International merchants frequently ship goods across borders. Imported goods consignments must pass through customs authorities.
Customs authorities charge customs duty, fees or taxes based on the customs value you declare for your goods. Determining the customs value is also needed to claim shipping insurance should your shipment be subject to any damage or loss.
Customs authorities use customs value to assess the value of imported goods, thus determining the duties and taxes the merchant is obligated to pay. Traders must declare the correct customs value for their shipments or face penalties. Using the six methods of the customs valuation method to determine customs value can save a lot of time.
Customs value is the total value of your goods as assessed by customs authorities. It determines the level of customs duties levied on the items you import into another country.
If you want more detail, check out the World Trade Organisation’s Customs Valuation Agreement — an outline of the principles of its customs valuation requirements. It’s a useful tool for customs purposes.
Customs value is how much the sender calculates their goods are worth. In essence, the commercial value. Declaring the correct amount when you calculate customs is vital for three reasons:
At customs, you must declare:
The HS code, or Harmonised System, is a global product identification system that indicates tariff lines and rules for each product. Customs officials and economic operators identify goods by 6-digit numeric codes.
From the example below, the lettuce’s HS code is 070 511.
For retail shipments, you must declare the price you intend to sell the items at (selling price).
FedEx’s Shipping Channel gives a decent summary of how you must prepare a value declaration letter for customers.
As a result, customs authorities can see who bears the risks and costs of your shipment based on the Incoterms. This is important for insurance purposes, ensuring you know who has maximum liability for any damage or loss to the goods.
All of this will ensure a smoother process on the part of customs, who can determine the correct import duties.
To determine the declared value of your imported goods for customs, you want to include costs incurred in the manufacturing process, container costs, packing costs, delivery costs, selling price, and the cost of raw materials.
This is called the 'transaction value method' - the way to work out the ultimate transaction value of the shipment. Ensure this is all calculated at a fair market value.
A declared value for customs calculation example:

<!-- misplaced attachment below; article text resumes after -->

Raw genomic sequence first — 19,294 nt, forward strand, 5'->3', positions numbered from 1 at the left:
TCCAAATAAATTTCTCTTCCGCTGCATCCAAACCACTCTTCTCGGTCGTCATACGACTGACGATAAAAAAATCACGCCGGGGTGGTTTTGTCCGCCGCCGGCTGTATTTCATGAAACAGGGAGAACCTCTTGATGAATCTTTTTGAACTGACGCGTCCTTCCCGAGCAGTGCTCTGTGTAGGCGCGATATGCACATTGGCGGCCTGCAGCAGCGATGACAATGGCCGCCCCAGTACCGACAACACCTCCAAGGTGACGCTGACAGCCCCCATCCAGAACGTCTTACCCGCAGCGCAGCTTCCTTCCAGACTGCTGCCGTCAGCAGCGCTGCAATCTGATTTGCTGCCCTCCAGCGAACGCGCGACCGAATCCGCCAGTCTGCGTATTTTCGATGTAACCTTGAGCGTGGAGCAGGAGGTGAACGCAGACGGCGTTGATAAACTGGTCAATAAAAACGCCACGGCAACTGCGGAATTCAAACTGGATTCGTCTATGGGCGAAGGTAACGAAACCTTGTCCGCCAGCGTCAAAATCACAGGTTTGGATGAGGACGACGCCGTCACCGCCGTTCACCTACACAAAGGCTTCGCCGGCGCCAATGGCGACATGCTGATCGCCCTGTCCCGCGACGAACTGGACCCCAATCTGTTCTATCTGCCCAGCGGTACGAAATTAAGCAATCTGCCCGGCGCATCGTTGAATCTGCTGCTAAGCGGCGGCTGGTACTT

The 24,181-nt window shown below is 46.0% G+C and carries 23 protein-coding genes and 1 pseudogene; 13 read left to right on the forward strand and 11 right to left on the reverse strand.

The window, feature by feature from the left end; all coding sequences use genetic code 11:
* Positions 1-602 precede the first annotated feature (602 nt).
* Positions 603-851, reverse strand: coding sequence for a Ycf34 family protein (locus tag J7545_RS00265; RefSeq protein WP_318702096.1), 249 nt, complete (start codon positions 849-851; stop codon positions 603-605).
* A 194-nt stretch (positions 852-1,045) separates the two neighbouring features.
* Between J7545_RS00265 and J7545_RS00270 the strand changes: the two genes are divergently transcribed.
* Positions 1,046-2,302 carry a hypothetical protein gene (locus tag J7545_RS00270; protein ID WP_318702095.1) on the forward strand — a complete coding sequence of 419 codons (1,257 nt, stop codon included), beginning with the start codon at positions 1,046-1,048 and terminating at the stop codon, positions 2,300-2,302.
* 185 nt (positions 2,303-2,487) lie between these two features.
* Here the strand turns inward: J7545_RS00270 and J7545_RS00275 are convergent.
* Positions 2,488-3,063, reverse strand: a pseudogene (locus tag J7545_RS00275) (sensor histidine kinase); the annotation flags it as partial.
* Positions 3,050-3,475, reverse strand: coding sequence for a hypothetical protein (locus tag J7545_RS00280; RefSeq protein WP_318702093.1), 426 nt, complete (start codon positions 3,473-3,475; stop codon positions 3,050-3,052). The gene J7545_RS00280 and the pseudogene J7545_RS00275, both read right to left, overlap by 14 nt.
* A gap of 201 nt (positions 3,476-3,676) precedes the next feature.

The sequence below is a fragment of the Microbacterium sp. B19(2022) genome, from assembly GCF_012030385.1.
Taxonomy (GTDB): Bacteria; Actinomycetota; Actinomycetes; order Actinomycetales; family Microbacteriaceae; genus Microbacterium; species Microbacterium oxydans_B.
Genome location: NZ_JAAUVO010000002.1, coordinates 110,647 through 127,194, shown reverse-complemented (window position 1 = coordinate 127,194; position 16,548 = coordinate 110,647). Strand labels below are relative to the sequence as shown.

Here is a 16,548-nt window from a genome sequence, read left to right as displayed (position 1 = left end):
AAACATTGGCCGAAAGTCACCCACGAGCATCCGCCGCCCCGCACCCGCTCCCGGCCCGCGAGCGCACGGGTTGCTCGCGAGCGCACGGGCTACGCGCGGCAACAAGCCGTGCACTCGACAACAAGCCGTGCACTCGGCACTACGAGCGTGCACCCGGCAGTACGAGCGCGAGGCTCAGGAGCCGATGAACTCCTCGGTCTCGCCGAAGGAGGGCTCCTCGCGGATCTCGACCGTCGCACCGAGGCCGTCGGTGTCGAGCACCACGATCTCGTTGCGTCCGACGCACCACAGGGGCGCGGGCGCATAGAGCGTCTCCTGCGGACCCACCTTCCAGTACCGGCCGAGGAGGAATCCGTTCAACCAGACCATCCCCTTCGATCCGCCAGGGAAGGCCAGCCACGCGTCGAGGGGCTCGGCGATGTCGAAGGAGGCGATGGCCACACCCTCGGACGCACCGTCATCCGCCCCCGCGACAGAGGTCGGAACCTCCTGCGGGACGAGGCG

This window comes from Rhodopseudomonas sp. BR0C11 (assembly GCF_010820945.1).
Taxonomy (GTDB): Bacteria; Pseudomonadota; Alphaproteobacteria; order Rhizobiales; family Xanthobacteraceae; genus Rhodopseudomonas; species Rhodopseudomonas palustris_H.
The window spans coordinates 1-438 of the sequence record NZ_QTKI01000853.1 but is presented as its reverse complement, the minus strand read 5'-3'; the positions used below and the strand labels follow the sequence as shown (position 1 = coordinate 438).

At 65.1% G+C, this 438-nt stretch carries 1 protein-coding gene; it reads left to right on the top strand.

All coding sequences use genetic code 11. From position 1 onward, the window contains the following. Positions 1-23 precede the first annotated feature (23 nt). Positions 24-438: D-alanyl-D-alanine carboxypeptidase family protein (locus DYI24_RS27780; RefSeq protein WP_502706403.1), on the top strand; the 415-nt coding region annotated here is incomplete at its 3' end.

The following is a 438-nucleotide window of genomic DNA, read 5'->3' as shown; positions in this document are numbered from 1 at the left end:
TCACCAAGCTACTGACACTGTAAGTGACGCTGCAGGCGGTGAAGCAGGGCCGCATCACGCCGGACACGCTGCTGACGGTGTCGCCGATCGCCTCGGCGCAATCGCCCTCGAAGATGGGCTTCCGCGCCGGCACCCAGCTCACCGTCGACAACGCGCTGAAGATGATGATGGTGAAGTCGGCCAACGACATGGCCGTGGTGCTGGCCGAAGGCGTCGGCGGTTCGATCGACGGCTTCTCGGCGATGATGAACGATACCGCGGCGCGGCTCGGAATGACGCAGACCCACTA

Crystal GmBH, a German company, bought 3 tons of Epsom salts from its supplier, Salt Inc., India, on Ex Works (EXW) Incoterms.
Cost of Epsom salts € 6,000 Sales commission € 600 Cost of transport to the port of exportation € 200 Handling and processing fees at the port of exportation € 100 Cost of sea freight € 200 Cost of shipment insurance € 50 The customs value (or the transaction value) is the total of all these costs, which is € 7,150.
If you’re unable to work out the transaction value of your imported goods, you could work out the transaction value of identical goods.
This is called the identical goods method. In the UK, for example, they must be produced in the same country, of a similar characteristic and quality (for example, the same component materials), and exported to the UK at the same time. Minor differences in look and feel aren’t important.
You state the customs value on the commercial invoice of the customs declaration.
So now your shipment is at the customs office. Customs calculate the value of goods based on the World Trade Organisation’s Customs Valuation Agreement (CVA). Customs duties are based on six methods — the six methods of the CVA. This allows them to calculate how much import duty is to be paid.
Any ambiguity regarding the amount declared would delay the shipment of your products. Undeclared or undervalued items may result in a fine or the items to be seized. Therefore, it is crucial to declare an accurate customs value of your goods.
Declare the actual price you paid for your goods. Ensure that you have the corresponding proof of transaction for your customs value declaration.
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